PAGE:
1 tbsp. kosher salt
1 tsp. sugar
2 tbsp. olive oil
2.5 cups lukewarm water mixed ahead of time with
1 tsp. dry yeast

Combine water and yeast, allow to sit for ~10 mins. Mix together all the remaining dry ingredients, then add yeast mix. Stir until shaggy and sort of combined, mix in olive oil. When the dough is sort of cohesive, turn it onto a counter and knead for ~5 minutes until smooth. Allow to rise in an oiled bowl with saran wrap, 1.5-2 hours until doubled in size.

To make calzones:

Turn the dough onto a floured surface and cut it in half. Stretch one of the halves into a roughly rectangular shape, keeping it thick enough to hold the toppings. Then, go crazy. Mozzarella and ricotta are de rigueur, but all sorts of vegetables and meats (cook them first) will be amazing. Save the sauce until after it’s cooked (at 400 for about 20 mins or until golden). You’re going to like it.

Learning to cook can be an arduous, often-frustrating task that only proves worthwhile at the end of a long (hours or years, maybe) journey. It’s an incremental process that takes serious and long-term effort to finally reach the effortlessness of experienced kitchen-goers, no one will tell you it’s easy.

That being said, anyone can learn with just a few simple tools (the internet is an indispensable one) and a little bit of dedication. Like anything it’s helpful to have a foundation of techniques and ideas to gradually progress to more complex and freeform culinary tasks. Find someone you trust who won’t judge your inexperience and ask them to start from square one and work your way from there until you’re familiar with the basics. If you can handle chopping and sautéing and boiling and a few others, you can cook almost anything. Buy a decent recipe book and you’ll find a world of foodie opportunities.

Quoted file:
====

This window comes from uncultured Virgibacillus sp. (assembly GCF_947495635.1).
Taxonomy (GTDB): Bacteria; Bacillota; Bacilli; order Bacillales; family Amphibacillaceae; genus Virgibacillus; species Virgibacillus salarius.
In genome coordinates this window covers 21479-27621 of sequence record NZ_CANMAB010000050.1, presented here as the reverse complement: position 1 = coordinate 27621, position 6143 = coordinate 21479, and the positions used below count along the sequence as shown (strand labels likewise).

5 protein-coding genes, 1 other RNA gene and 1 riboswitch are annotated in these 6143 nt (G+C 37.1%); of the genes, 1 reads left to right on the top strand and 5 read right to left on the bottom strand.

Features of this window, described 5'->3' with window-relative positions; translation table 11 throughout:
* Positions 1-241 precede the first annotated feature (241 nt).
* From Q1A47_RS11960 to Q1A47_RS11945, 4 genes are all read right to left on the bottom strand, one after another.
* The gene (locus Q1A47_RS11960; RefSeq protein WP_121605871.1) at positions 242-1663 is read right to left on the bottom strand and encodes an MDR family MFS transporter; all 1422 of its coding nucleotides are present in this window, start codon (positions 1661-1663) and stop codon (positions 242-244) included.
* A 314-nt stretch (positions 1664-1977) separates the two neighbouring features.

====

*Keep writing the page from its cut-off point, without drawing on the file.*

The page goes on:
Yes, cooking can be hard. In fact it can be really terribly hard even for those people that do it as a serious hobby or on a daily, professional basis. Occasionally a recipe doesn’t come out right or some ingredients might not behave the way you want them to, but these are just further challenges on the quest to becoming a “good” cook, however you might define that. As you improve you’ll rely less and less on explicit directions and more on your own intuition and ideas of what works and what doesn’t , which recipe makes the best mac and cheese, the easiest tomato sauce. Trial and error will always be your best research tool. And no matter what, understand that cooking should be first and foremost enjoyable, particularly when it’s for those who will be happy no matter what you end up concocting.

A moment of silence please. According to an article in the Huffington Post, researchers have determined that oysters are “functionally extinct,” meaning they no longer play significant roles in most of the ecosystems where they were once naturally abundant.